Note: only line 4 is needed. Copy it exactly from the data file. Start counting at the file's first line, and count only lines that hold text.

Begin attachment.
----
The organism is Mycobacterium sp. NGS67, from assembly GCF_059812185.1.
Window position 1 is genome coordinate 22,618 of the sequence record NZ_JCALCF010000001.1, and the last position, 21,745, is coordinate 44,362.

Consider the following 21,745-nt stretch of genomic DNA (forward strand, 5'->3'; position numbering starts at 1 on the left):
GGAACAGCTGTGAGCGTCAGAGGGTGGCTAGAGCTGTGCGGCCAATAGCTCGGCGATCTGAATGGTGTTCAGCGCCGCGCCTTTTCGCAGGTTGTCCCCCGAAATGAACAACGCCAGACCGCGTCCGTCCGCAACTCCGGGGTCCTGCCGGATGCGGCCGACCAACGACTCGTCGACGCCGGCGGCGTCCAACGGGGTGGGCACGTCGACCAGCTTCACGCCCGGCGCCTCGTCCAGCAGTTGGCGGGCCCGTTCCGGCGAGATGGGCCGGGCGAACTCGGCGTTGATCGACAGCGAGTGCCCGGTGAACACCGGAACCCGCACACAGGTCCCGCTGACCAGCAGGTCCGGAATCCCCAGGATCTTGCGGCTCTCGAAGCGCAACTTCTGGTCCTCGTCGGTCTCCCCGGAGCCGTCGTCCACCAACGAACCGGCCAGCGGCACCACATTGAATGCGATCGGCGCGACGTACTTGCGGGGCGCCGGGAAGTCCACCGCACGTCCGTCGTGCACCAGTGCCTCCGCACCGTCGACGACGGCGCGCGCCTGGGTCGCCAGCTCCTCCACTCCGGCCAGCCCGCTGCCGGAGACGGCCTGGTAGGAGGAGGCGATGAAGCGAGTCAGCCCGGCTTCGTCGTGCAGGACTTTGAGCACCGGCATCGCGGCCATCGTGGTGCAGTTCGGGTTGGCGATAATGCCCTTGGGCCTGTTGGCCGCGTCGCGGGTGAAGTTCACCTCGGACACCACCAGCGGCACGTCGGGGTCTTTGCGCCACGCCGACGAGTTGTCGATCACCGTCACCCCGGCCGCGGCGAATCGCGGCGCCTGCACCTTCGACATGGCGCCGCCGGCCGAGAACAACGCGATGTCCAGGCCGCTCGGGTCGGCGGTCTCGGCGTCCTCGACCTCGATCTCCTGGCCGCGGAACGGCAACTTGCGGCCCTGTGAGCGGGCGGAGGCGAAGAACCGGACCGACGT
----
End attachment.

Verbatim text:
GGAACAGCTGTGAGCGTCAGAGGGTGGCTAGAGCTGTGCGGCCAATAGCTCGGCGATCTGAATGGTGTTCAGCGCCGCGCCTTTTCGCAGGTTGTCCCCCGAAATGAACAACGCCAGACCGCGTCCGTCCGCAACTCCGGGGTCCTGCCGGATGCGGCCGACCAACGACTCGTCGACGCCGGCGGCGTCCAACGGGGTGGGCACGTCGACCAGCTTCACGCCCGGCGCCTCGTCCAGCAGTTGGCGGGCCCGTTCCGGCGAGATGGGCCGGGCGAACTCGGCGTTGATCGACAGCGAGTGCCCGGTGAACACCGGAACCCGCACACAGGTCCCGCTGACCAGCAGGTCCGGAATCCCCAGGATCTTGCGGCTCTCGAAGCGCAACTTCTGGTCCTCGTCGGTCTCCCCGGAGCCGTCGTCCACCAACGAACCGGCCAGCGGCACCACATTGAATGCGATCGGCGCGACGTACTTGCGGGGCGCCGGGAAGTCCACCGCACGTCCGTCGTGCACCAGTGCCTCCGCACCGTCGACGACGGCGCGCGCCTGGGTCGCCAGCTCCTCCACTCCGGCCAGCCCGCTGCCGGAGACGGCCTGGTAGGAGGAGGCGATGAAGCGAGTCAGCCCGGCTTCGTCGTGCAGGACTTTGAGCACCGGCATCGCGGCCATCGTGGTGCAGTTCGGGTTGGCGATAATGCCCTTGGGCCTGTTGGCCGCGTCGCGGGTGAAGTTCACCTCGGACACCACCAGCGGCACGTCGGGGTCTTTGCGCCACGCCGACGAGTTGTCGATCACCGTCACCCCGGCCGCGGCGAATCGCGGCGCCTGCACCTTCGACATGGCGCCGCCGGCCGAGAACAACGCGATGTCCAGGCCGCTCGGGTCGGCGGTCTCGGCGTCCTCGACCTCGATCTCCTGGCCGCGGAACGGCAACTTGCGGCCCTGTGAGCGGGCGGAGGCGAAGAACCGGACCGACGT